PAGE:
Published by Penguin, Penguin Classics
Genres: Fiction, Classics
Format: Trade Paper
Buy: Bookshop(afflilate link)
Innovative, startlingly perceptive and aglow with colour, these fifteen stories were written towards the end of Katherine Mansfield's tragically short life. Many are set in the author's native New Zealand, others in England and the French Riviera. All are revelations of the unspoken, half-understood emotions that make up everyday experience - from the blackly comic 'The Daughters of the Late Colonel', and the short, sharp sketch 'Miss Brill', in which a lonely woman's precarious sense of self is brutally destroyed, to the vivid impressionistic evocation of family life in 'At the Bay'. 'All that I write,' Mansfield said, 'all that I am - is on the borders of the sea. It is a kind of playing.'
I am trying to be better at reading short stories, and I saw a blurb about Katherine Mansfield’s short stories on Alice’s blog, so I checked it out and thought I’d be interested too! I enjoyed all of the stories. Some stories fell flat for me, but I thought this was a very well-rounded collection. My favorites were “The Garden Party,” “The Daughters of the Late Colonel,” and “The Singing Lesson.”
Mansfield’s short stories read like impressionist paintings. I think they need to be looked at, examined, and mulled over for a bit before the meaning settles in. I finished the book about a couple weeks ago, and I’m still thinking about the stories.
In “The Garden Party,” the Sheridan family is in the midst of preparing for the titular garden party. During the set up of the party, the family finds out that their working class neighbor, Mr. Scott, has died. Laura, the daughter in charge of setting up the party, wonders if the party should be canceled out of respect for the death of their neighbor, but none of her family agrees and the party goes on. The story explores the differences between class and the awareness of class differences, the illusion created by the upper class to avoid dealing with certain realities, and the roles of life and death in day-to-day activities.
In “The Daughters of the Late Colonel,” two sisters are figuring out what to do with their lives after their father’s death. He was their only real relation as their mother died many years ago, and he was possibly one of the only stable men in their lives. The sisters have very little grasp on reality and how to exist in day-to-day life. This is shown through their inability to tell the cook how they want their fish cooked because they’re so used to decisions being made for them and their lives dictated by others. They are both so far removed from reality that when they try to think about what to do with their future, they forget what they are even speaking about in the middle of the conversation. It’s a terrible, haunting look at what happens when women aren’t allowed any agency over their own lives.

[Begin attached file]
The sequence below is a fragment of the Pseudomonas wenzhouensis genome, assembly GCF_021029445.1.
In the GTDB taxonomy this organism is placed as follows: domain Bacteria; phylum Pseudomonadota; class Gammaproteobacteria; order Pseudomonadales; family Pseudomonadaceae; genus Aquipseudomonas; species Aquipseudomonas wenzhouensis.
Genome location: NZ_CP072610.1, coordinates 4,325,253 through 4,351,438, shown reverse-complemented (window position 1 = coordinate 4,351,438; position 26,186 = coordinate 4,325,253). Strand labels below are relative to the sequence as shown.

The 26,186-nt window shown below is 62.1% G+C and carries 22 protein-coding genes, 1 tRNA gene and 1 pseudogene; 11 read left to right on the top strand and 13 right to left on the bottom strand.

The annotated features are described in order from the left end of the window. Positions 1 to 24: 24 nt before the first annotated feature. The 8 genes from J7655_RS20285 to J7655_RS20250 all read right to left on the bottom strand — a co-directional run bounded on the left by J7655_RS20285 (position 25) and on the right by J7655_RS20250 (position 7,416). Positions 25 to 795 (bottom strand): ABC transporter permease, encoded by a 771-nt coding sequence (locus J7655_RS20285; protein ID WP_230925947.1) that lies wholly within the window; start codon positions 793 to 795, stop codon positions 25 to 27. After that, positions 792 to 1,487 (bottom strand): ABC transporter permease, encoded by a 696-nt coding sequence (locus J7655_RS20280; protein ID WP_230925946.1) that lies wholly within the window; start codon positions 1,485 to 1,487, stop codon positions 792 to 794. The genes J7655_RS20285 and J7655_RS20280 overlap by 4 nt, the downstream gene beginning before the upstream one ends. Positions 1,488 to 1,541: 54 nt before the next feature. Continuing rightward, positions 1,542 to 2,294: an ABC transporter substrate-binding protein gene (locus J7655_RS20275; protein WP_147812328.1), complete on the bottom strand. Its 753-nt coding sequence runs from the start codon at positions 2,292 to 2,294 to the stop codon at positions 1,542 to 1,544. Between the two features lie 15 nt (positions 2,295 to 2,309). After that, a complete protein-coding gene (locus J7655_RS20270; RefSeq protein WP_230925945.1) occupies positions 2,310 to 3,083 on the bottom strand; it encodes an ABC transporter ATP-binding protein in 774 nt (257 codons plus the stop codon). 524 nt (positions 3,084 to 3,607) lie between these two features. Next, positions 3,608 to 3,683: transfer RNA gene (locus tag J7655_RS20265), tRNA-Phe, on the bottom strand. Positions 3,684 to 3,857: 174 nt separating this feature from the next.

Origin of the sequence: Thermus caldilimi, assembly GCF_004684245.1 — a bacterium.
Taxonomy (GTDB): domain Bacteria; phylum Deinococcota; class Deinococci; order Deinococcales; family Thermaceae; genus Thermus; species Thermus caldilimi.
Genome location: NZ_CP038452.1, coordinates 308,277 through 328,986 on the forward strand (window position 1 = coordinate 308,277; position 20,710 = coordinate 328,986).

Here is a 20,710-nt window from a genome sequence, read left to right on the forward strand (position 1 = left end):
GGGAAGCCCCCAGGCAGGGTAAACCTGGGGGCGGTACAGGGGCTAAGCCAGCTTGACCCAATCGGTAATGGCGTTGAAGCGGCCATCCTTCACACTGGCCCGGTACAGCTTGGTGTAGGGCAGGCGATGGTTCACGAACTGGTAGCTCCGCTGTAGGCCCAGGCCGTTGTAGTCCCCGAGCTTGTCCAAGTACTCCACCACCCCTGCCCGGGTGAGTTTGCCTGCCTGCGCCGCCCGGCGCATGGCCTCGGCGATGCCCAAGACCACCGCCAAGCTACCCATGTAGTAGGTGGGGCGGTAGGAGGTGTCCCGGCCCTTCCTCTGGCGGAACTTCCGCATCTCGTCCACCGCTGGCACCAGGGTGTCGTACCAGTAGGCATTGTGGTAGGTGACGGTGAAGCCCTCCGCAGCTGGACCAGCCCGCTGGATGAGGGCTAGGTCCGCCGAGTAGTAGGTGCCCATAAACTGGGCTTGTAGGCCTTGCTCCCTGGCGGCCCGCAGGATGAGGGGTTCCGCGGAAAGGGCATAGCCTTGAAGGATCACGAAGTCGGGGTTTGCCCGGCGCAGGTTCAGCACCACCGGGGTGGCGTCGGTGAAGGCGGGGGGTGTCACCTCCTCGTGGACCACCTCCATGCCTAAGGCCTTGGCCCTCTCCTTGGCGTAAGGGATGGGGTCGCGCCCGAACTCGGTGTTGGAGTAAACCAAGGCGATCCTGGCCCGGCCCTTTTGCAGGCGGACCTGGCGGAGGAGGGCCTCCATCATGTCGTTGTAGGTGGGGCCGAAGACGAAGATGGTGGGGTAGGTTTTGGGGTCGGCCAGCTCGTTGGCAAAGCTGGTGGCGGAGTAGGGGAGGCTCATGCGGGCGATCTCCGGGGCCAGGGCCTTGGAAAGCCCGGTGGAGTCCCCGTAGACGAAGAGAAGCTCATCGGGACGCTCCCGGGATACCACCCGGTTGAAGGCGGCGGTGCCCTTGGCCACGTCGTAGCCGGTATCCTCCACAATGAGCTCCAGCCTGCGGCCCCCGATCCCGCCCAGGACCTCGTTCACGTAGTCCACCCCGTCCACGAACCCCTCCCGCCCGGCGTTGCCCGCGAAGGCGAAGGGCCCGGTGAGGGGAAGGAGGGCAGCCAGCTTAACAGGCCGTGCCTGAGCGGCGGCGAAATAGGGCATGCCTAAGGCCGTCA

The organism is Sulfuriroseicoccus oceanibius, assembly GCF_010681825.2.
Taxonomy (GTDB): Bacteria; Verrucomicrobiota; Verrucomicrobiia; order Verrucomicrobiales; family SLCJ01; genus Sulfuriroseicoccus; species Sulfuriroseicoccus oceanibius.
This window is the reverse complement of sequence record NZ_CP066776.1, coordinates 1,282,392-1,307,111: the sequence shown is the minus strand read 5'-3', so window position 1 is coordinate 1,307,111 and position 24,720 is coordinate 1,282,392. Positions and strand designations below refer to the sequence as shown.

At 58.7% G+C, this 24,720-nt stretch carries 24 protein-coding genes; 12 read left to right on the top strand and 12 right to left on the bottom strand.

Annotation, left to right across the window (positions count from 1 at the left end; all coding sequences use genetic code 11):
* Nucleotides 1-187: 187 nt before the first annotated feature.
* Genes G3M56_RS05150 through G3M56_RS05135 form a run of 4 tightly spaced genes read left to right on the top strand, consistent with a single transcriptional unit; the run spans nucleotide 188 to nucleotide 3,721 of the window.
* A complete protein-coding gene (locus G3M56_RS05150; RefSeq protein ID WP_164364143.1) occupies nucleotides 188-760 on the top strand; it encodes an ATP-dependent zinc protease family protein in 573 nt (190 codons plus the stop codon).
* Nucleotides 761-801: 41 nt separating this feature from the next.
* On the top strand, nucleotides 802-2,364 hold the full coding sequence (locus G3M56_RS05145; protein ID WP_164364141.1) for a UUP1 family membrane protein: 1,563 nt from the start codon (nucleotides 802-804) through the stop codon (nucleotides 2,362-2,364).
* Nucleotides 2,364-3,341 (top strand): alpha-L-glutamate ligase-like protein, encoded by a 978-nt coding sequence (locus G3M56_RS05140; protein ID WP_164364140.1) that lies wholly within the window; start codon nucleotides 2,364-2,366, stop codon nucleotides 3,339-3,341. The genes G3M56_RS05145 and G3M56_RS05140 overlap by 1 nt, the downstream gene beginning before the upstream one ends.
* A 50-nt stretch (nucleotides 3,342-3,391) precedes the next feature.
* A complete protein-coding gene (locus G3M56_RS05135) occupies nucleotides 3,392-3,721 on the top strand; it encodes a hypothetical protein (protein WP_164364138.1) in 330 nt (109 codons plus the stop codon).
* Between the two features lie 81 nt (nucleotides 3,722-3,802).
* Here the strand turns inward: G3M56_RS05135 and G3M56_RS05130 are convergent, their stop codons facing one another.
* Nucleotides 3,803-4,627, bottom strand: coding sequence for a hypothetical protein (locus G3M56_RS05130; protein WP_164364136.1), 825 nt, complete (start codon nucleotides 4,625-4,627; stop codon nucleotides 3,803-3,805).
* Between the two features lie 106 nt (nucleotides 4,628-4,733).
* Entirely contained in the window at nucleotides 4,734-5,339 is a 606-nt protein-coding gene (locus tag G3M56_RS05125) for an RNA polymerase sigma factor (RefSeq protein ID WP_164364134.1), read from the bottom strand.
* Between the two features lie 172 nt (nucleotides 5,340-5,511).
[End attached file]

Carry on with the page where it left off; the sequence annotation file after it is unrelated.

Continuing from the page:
“The Singing Lesson” is about a teacher, Miss Meadows, who is engaged to a man five years younger than her. Basil, her fiancé, has written to her before the story begins calling off their engagement, and Miss Meadows enters the school that morning incredibly upset. Basil writes that their “marriage would be a mistake” and that he “love[s] her as much as it is possible for [him] to love any woman” because he is “not a marrying man.” The language in this convinces me that Basil is homosexual or confused about his sexuality and that he is doubting his convictions because he later sends Miss Meadows a telegram saying to disregard his letter and that he has “bought [a] hatstand,” again using language that symbolizes phallic imagery. It’s clear that Miss Meadows is unaware of her future husband’s sexuality, and her mood changes significantly when she receives that telegram because her future is secure again. The title itself evokes the symbolism of a bird in a cage, that women are pretty things to be caged and possessed, and that men ultimately control a woman’s fate and can change their minds at will with no repercussions to themselves. Both Basil and Miss Meadows are trapped by society’s expectations and both are forced to “sing out” what they’ve been taught.
I really enjoyed this collection, and I’m looking forward to reading more by her and by Modernist writers. If you enjoy Modernist and feminist writings, I think you’ll enjoy her work!